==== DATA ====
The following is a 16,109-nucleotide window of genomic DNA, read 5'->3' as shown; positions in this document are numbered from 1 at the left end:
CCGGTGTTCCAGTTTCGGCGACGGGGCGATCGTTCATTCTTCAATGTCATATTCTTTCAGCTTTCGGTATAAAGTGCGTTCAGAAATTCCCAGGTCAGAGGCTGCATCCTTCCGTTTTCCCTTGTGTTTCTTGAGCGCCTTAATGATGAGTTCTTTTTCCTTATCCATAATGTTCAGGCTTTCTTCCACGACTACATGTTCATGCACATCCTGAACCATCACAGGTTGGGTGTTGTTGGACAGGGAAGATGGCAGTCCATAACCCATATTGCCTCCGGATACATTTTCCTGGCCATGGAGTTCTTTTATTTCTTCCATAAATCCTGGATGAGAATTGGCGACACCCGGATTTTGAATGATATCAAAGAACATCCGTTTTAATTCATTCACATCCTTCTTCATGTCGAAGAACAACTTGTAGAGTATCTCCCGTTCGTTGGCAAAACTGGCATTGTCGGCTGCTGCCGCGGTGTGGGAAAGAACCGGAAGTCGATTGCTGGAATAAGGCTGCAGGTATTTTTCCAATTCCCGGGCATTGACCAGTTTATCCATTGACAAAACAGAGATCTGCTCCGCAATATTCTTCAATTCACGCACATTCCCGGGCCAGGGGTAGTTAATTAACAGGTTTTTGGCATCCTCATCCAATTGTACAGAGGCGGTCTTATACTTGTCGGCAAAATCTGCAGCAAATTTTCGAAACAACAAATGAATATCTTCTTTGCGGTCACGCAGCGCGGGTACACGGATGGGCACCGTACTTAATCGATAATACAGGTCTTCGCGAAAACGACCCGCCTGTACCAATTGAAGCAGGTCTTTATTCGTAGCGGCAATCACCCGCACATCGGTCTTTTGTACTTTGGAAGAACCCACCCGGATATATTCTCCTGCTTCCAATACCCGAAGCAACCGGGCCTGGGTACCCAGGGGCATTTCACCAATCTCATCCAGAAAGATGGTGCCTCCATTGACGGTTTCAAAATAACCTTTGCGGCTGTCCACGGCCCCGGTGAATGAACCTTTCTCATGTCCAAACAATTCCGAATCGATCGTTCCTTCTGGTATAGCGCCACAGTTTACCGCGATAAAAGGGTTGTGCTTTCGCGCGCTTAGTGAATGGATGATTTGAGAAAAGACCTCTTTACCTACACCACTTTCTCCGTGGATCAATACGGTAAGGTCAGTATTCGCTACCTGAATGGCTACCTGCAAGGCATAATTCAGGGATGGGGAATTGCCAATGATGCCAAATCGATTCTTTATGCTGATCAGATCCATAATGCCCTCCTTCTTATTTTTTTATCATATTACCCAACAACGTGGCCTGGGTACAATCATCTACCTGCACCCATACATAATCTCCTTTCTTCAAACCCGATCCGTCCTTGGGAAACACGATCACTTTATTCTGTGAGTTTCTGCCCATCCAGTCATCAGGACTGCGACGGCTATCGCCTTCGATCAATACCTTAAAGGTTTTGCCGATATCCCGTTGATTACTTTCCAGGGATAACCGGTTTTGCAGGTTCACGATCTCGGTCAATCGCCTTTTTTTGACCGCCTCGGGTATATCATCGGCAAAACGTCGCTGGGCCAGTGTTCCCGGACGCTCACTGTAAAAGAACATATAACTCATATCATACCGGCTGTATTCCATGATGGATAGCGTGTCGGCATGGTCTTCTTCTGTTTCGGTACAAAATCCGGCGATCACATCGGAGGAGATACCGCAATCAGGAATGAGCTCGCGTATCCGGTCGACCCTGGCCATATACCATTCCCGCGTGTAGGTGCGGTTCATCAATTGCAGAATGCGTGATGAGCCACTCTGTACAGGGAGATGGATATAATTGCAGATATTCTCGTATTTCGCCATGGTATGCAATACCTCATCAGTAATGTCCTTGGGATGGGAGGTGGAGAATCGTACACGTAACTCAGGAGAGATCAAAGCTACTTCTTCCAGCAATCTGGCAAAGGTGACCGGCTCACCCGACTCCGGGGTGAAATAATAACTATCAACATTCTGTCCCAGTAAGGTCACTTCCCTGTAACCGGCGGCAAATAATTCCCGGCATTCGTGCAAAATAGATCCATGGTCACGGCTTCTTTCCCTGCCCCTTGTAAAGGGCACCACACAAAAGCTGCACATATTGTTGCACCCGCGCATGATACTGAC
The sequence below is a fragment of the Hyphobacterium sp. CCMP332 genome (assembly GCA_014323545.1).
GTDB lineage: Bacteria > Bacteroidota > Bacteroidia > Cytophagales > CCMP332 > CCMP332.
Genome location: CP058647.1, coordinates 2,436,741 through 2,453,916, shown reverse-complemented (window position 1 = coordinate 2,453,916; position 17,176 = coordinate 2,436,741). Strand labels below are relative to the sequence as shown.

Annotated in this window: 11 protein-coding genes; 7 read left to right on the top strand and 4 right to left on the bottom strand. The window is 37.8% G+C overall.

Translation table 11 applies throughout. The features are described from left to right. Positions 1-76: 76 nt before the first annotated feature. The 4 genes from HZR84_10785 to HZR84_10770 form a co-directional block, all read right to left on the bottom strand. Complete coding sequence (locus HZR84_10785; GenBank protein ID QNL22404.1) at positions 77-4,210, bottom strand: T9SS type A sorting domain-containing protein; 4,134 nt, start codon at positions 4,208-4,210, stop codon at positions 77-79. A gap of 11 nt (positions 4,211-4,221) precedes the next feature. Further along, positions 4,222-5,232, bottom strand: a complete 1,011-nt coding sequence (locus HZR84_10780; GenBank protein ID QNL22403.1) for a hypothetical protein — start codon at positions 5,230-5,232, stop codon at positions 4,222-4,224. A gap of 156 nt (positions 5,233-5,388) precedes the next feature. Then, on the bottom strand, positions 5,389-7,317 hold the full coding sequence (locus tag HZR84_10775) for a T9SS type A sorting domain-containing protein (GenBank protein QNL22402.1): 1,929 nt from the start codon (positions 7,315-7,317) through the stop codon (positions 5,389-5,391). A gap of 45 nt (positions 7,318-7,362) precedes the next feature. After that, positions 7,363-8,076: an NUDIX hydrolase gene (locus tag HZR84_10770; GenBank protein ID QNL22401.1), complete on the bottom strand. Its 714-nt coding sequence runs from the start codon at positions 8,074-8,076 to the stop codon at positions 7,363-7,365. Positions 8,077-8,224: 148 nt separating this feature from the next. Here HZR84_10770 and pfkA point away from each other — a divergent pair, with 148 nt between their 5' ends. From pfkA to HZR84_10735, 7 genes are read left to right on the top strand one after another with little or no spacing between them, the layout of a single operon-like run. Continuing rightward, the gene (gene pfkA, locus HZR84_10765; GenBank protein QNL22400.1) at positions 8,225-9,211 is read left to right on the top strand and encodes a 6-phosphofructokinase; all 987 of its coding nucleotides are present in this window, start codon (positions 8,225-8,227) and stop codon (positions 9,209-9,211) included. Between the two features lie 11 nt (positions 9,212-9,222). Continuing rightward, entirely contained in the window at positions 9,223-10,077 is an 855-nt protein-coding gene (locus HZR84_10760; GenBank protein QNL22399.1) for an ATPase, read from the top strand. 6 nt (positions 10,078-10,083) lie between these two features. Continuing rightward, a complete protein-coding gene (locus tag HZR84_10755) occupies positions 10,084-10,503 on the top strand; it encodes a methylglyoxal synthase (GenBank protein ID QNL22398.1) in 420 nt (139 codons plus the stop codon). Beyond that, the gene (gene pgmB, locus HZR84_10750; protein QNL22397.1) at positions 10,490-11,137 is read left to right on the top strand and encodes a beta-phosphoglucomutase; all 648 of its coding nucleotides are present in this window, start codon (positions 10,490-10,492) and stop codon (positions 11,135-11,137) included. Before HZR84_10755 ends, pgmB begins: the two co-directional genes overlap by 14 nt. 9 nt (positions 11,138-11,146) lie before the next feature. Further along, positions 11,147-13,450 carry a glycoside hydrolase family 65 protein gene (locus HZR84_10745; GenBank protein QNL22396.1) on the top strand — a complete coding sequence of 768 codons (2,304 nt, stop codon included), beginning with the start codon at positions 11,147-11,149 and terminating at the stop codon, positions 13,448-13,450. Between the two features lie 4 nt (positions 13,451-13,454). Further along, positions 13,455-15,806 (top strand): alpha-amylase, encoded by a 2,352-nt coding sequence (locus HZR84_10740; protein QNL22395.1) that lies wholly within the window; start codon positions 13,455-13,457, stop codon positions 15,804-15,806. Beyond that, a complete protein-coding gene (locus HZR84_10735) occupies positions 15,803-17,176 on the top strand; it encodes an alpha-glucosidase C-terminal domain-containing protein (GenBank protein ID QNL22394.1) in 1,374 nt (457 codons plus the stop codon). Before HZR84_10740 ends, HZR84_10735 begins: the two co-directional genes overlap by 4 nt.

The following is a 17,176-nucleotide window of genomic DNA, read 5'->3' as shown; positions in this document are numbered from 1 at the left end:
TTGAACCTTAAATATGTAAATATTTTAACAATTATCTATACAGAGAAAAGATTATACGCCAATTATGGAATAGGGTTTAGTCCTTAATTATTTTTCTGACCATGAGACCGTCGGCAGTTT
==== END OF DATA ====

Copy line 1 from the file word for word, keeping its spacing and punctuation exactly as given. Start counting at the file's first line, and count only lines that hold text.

The following is a 16,109-nucleotide window of genomic DNA, read 5'->3' as shown; positions in this document are numbered from 1 at the left end: